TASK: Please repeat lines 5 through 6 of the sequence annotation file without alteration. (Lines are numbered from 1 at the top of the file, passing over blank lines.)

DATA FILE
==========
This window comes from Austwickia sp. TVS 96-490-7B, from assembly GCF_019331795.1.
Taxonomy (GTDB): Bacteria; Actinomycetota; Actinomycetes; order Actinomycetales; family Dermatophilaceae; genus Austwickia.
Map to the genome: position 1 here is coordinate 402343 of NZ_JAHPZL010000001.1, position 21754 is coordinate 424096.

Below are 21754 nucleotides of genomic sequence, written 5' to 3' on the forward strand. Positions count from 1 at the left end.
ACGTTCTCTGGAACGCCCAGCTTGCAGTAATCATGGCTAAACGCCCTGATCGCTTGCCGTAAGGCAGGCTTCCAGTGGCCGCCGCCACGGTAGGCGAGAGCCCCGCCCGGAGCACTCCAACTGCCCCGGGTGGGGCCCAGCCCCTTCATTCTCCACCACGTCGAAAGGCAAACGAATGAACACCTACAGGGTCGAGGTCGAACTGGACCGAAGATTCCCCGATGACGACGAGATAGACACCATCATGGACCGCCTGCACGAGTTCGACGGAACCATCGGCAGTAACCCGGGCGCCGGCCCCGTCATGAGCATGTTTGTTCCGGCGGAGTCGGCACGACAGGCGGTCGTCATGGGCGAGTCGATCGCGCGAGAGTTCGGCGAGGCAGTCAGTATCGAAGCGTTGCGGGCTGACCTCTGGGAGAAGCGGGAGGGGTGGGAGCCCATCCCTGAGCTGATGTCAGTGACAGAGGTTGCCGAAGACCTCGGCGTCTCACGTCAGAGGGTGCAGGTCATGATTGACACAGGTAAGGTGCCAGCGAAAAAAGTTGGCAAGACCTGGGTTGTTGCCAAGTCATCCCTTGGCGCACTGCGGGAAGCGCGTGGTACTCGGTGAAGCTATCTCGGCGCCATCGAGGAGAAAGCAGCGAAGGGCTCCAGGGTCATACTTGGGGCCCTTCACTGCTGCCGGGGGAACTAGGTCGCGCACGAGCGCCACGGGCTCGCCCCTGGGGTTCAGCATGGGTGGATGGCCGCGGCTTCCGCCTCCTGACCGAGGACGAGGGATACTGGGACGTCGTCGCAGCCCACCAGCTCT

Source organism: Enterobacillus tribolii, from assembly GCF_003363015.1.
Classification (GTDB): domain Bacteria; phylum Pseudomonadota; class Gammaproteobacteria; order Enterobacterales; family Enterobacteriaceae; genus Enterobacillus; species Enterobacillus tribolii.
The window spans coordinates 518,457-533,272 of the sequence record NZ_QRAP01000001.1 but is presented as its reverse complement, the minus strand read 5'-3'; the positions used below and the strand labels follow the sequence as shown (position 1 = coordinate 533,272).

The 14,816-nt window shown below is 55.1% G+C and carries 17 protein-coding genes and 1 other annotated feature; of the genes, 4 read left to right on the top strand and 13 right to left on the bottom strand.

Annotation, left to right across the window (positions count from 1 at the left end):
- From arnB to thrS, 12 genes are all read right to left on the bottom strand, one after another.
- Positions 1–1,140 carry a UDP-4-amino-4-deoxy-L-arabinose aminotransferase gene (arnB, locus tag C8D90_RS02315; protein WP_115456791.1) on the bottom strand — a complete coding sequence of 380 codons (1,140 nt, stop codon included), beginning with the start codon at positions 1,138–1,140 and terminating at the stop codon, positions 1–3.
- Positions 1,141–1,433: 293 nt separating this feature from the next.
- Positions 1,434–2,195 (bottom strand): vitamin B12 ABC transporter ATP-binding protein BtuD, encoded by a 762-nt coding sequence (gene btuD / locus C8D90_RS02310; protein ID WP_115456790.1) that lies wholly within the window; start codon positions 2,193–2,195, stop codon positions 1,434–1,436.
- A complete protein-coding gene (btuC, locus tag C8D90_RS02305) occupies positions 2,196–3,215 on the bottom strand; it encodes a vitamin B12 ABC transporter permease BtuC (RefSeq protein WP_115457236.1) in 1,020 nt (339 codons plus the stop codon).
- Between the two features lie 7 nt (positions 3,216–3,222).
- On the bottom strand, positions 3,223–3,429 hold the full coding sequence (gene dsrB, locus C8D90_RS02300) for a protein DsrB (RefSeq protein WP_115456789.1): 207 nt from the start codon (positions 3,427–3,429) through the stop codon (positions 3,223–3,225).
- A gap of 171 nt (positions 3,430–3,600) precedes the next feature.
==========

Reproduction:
ACGTTCTCTGGAACGCCCAGCTTGCAGTAATCATGGCTAAACGCCCTGATCGCTTGCCGTAAGGCAGGCTTCCAGTGGCCGCCGCCACGGTAGGCGAGAGCCCCGCCCGGAGCACTCCAACTGCCCCGGGTGGGGCCCAGCCCCTTCATTCTCCACCACGTCGAAAGGCAAACGAATGAACACCTACAGGGTCGAGGTCGAACTGGACCGAAGATTCCCCGATGACGACGAGATAGACACCATCATGGACCGCCTGCACGAGTTCGACGGAACCATCGGCAGTAACCCGGGCGCCGGCCCCGTCATGAGCATGTTTGTTCCGGCGGAGTCGGCACGACAGGCGGTCGTCATGGGCGAGTCGATCGCGCGAGAGTTCGGCGAGGCAGTCAGTATCGAAGCGTTGCGGGCTGACCTCTGGGAGAAGCGGGAGGGGTGGGAGCCCATCCCTGAGCTGATGTCAGTGACAGAGGTTGCCGAAGACCTCGGCGTCTCACGTCAGAGGGTGCAGGTCATGATTGACACAGGTAAGGTGCCAGCGAAAAAAGTTGGCAAGACCTGGGTTGTTGCCAAGTCATCCCTTGGCGCACTGCGGGAAGCGCGTGGTACTCGGTGAAGCTATCTCGGCGCCATCGAGGAGAAAGCAGCGAAGGGCTCCAGGGTCATACTTGGGGCCCTTCACTGCTGCCGGGGGAACTAGGTCGCGCACGAGCGCCACGGGCTCGCCCCTGGGGTTCAGCATGGGTGGATGGCCGCGGCTTCCGCCTCCTGACCGAGGACGAGGGATACTGGGACGTCGTCGCAGCCCACCAGCTCT

Source organism: Enterobacillus tribolii, from assembly GCF_003363015.1.